Moses had influence over the constitution of the United States— at least that is what students are being taught in Texas. The social studies textbooks being used in Texas were recently evaluated by a group of history scholars and were judged to be full of “religious and conservative biases that… distort history”. The resultant biases in these books are not a result of textbook publishing companies catering and pandering to their market, but instead an attempt to follow the standards set by the Texas board of education. The textbooks published in accordance to these standards would not be usable anywhere else in the country, thus special textbooks are printed for Texas. These stark differences in public school curriculum likely contribute to the strong polarization that exists in American society and politics today.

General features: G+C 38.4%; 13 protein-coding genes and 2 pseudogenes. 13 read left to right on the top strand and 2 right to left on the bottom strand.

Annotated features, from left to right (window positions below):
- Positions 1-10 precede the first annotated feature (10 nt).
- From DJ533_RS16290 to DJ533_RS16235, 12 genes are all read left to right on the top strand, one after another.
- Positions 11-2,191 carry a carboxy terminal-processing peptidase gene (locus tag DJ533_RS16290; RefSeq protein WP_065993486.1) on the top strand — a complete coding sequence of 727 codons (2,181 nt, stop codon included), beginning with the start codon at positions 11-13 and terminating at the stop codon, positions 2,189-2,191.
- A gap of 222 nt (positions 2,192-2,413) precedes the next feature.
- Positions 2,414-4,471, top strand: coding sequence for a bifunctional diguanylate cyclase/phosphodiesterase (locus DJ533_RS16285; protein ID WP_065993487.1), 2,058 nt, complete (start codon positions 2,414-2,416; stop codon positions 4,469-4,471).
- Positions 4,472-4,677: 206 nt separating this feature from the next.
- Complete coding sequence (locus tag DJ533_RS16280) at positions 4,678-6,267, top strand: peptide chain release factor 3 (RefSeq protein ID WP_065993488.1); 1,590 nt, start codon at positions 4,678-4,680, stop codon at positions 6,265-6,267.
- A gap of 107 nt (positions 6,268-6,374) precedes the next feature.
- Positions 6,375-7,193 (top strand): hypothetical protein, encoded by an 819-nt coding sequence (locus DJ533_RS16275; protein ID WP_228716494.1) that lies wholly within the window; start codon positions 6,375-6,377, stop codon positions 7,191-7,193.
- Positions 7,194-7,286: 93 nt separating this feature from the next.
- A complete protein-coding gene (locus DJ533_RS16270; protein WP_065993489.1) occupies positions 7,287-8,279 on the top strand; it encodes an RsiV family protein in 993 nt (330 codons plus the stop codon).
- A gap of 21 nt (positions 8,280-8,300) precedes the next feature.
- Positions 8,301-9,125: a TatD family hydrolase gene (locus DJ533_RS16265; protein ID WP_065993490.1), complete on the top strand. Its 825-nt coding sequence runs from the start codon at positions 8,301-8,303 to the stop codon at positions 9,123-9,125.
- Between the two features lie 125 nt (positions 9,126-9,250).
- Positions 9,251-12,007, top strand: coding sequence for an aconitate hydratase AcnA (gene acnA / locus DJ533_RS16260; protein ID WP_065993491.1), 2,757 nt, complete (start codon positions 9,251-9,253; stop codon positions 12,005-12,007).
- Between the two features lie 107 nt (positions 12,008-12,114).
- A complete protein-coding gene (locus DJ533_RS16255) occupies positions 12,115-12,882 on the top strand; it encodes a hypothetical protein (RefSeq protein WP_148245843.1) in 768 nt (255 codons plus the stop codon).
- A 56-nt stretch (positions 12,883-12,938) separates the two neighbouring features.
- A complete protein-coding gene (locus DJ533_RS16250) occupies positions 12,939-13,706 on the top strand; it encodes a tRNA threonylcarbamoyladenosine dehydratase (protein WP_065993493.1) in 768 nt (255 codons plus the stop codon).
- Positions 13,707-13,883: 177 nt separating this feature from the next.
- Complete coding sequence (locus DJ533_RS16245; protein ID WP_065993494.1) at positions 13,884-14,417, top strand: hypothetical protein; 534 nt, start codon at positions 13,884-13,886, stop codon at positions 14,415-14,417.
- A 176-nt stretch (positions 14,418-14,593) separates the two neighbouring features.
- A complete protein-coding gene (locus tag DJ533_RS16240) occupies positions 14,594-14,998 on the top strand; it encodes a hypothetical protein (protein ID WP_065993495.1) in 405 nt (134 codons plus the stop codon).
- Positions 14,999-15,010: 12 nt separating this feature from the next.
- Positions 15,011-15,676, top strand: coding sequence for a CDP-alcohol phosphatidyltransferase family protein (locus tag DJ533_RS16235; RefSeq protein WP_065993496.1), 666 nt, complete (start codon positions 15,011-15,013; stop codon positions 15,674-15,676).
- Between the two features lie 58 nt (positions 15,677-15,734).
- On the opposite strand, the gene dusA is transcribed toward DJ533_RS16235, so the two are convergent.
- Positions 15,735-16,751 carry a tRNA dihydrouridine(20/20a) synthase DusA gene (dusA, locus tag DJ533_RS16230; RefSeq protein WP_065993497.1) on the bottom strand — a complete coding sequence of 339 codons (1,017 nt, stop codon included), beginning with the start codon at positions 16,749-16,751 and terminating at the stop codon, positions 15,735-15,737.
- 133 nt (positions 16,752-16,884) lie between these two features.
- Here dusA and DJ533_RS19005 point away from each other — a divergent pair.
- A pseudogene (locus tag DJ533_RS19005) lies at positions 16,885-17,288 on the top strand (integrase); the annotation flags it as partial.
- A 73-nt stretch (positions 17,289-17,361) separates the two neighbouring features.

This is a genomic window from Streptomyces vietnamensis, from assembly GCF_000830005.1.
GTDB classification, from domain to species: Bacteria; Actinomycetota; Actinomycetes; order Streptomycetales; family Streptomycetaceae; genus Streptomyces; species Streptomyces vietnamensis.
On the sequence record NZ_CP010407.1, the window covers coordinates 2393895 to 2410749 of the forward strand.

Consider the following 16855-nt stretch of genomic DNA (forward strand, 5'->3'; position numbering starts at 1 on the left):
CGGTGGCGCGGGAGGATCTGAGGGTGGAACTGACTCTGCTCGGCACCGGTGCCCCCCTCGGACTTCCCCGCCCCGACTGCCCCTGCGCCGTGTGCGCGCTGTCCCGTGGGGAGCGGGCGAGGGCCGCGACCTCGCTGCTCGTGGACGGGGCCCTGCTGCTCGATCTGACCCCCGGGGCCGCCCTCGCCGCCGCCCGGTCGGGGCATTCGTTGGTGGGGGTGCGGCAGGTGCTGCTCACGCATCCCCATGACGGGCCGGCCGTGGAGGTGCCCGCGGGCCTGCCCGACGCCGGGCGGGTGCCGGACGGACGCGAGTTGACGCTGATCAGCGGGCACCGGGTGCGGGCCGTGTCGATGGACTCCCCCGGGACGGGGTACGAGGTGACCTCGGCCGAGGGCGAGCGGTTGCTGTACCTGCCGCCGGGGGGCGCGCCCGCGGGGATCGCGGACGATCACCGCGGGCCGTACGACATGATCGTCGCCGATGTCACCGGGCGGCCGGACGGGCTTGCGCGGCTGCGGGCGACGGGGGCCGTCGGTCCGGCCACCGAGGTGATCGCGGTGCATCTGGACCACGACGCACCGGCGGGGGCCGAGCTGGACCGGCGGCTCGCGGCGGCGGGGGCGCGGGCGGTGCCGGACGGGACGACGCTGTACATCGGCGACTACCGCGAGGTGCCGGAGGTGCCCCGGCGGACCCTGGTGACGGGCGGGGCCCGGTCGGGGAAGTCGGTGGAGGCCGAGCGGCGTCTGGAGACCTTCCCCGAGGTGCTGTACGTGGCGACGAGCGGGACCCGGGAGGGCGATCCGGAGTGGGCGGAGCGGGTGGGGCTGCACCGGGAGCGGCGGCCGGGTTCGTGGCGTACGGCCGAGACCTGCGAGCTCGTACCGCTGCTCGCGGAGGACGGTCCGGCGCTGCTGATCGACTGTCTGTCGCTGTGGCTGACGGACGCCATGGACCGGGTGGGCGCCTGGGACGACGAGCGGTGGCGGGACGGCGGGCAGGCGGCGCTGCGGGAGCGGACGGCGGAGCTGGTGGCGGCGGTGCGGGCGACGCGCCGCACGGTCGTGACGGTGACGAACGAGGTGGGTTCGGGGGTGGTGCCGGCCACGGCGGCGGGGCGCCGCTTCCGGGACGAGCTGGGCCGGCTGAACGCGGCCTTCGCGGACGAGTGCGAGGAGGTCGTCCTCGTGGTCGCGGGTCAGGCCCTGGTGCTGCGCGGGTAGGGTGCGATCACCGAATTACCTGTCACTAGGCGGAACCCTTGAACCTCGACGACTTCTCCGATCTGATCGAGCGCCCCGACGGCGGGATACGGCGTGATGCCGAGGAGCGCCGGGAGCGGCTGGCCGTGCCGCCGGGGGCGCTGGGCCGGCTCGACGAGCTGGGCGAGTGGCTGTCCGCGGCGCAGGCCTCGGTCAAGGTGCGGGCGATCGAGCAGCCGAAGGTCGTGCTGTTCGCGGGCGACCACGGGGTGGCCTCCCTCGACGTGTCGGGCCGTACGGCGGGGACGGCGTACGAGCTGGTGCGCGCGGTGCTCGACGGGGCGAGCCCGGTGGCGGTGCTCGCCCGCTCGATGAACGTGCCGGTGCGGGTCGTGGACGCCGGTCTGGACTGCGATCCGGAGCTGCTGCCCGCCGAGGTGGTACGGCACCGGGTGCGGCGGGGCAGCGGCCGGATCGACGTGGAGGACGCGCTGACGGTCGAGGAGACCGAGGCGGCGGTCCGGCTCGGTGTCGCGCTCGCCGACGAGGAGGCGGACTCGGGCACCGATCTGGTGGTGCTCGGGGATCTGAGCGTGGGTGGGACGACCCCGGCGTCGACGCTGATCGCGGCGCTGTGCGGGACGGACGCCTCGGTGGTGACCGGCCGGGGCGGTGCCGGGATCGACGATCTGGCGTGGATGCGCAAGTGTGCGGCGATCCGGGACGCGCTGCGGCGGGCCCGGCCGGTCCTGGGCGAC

These scholars evaluated books that were published specifically for the state of Texas by textbook giants like Pearson and McGraw-Hill. These books included many biases and factually incorrect ideas, such as glossing over slavery and segregation. In the discussion of the Civil War, states rights are listed as a reason for the war before slavery is ever mentioned. In addition, KKK (Ku Klux Klan) violence, Black Codes and Jim Crow laws are not mentioned at all. Racial segregation is barely mentioned in the books and only in reference to integration of the armed forces. Even economic systems are recounted in a biased and distorted manner. Capitalism is presented as a superior system in high school and middle school textbooks. New York Times accused these textbooks of putting a “conservative stamp on history and economics.” However, this “conservative stamp” doesn’t exactly originate with the textbooks or their publishers, per se; these biases can be traced back to the curriculum standards set forth by government representatives like the Board of Education.